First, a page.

Courtesy of Red Bull Media Service Team
Swede reveals whirlwind journey to freeskiing pinnacle and mountain buzz.
Kristofer Turdell has taken just three years to go from Freeride World Tour qualifier to champion after sealing the title with second place in the penultimate 2018 Fieberbrunn round.
The Swede’s smooth style has had the freeskiing world purring with delight, while the 28-year-old’s social media posts have created a passionate global fan base.
Here is what the Gällivare native had to say after his title win:
How does it feel to be crowned World Champion?
It’s a pretty amazing feeling. When I had just skied my first ever Freeride World Tour competition and ended up winning three years ago, I realised that going for the title could be a possibility so, since then, it has definitely been a goal for me. To ski all around the world with so many crazily good skiers and end up top is a dream come true.
Your ascendancy in the sport has been very impressive with fourth overall in 2016 followed by third last season and now the world title. Have your feet touched the ground yet?
I think I’m the kind of skier that knows my abilities pretty well and am able to ski close to my limit without going too big and crashing. I guess that could translate to being a coward! I’m fine with that. Being smart is good, if you want to stay consistent.
How did you start out in the sport?
I’ve always been skiing and enjoying it but after good results in freeride competitions, it motivated me to continue when others put the skis aside and went for more normal lives and careers. It’s not linked to just competing, it’s the lifestyle. Being close to nature, exploring new places and hanging out with nice people.
Can you explain what you are judged on during a freeride run?
It’s based on an overall impression from the judges using different criteria. It’s built up on how you would approach skiing a mountain. You inspect the terrain from the bottom and try to figure out how you would like to ski down from the top. You’re not allowed to go in to the face, so you have to turn everything around from down below and imagine how it will look when skiing down. Then you climb up on top and do your best to ski that line.
Can you outline a typical training day back home in Sweden leading into a big event?
Before an event you want to have your skiing dialled in, so you will be out shredding to make sure everything feels 100 per cent. Then it’s about studying different lines on the mountain face – the more you know the better. It always helps to have routines so you don’t have to think too much about everything else happening around the event.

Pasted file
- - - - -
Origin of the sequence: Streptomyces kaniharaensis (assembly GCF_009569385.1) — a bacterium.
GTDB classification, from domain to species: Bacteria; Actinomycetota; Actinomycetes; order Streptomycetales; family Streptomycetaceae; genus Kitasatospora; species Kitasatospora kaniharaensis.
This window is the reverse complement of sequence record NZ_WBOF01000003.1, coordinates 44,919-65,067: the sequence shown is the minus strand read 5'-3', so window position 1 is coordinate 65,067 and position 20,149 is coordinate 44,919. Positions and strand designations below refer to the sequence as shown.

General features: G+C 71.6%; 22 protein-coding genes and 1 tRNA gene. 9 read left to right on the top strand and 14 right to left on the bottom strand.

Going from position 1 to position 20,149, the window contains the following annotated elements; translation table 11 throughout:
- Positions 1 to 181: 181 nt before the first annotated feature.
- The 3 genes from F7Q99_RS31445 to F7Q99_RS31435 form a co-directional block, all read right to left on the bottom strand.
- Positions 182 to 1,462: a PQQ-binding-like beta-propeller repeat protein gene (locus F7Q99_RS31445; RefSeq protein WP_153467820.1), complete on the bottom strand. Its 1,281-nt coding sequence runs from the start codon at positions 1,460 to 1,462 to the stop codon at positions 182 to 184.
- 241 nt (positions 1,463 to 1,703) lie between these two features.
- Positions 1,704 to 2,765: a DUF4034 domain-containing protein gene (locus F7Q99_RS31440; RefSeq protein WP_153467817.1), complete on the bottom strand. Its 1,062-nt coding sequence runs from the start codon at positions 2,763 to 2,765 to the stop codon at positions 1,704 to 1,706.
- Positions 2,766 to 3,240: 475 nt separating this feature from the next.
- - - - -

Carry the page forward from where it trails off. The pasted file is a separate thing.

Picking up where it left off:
Is there a big difference between your skis and equipment compared to alpine skiers?
We definitely get to wear more comfortable clothes! A lot of the gear is the same like the helmet, googles and bindings with skis the main difference. While most alpine ski racers pretty much use the same kind of skis due to regulations, in freeskiing you can use whatever you like the most. I use a much wider ski that enables me to ski well in all types of snow conditions, turn in tight chutes or stay safe in high speed. I also use a lighter boot with a ski-touring mode. Due to the reality of mountain safety, we always wear a backpack and avalanche gear including transceiver, probe and shovel.
Your Instagram feed is full of amazing photos showing stunning locations. Do you ever get distracted by how beautiful the settings are on the Freeride World Tour?
All the time. Distracted is maybe not the right word, more like you get so much energy from spending time out in the mountains everywhere from Alaska to Japan to Scandinavia.
Can you compare the buzz of dropping off a huge ridge to anything else in life?
You’re so focused on what you are doing that everything else just blurs away.
Will the Scandinavian Big Mountain Championship always hold a special place in your heart?
It’s close to where I grew up and I have a lot of friends around there, so it’s definitely special for me. A lot of the Swedish freeskiing scene gathers up there every spring to battle it out in the competition and have a good time celebrating the season finale.
With the title in the bag, can we expect anything new in the final Verbier event?
It’s a good feeling to not have to think about ranking or points in Verbier. Actually, it’s already a big thing just to stand on top of the Bec de Rosses mountain there. Skiing down it in a competition with the pressure of knowing you need a good result is crazy. I’ve heard there is a lot of snow cover, so it would be super cool to be able to find some different lines. Tune in live at the end of this month and we will see what happens!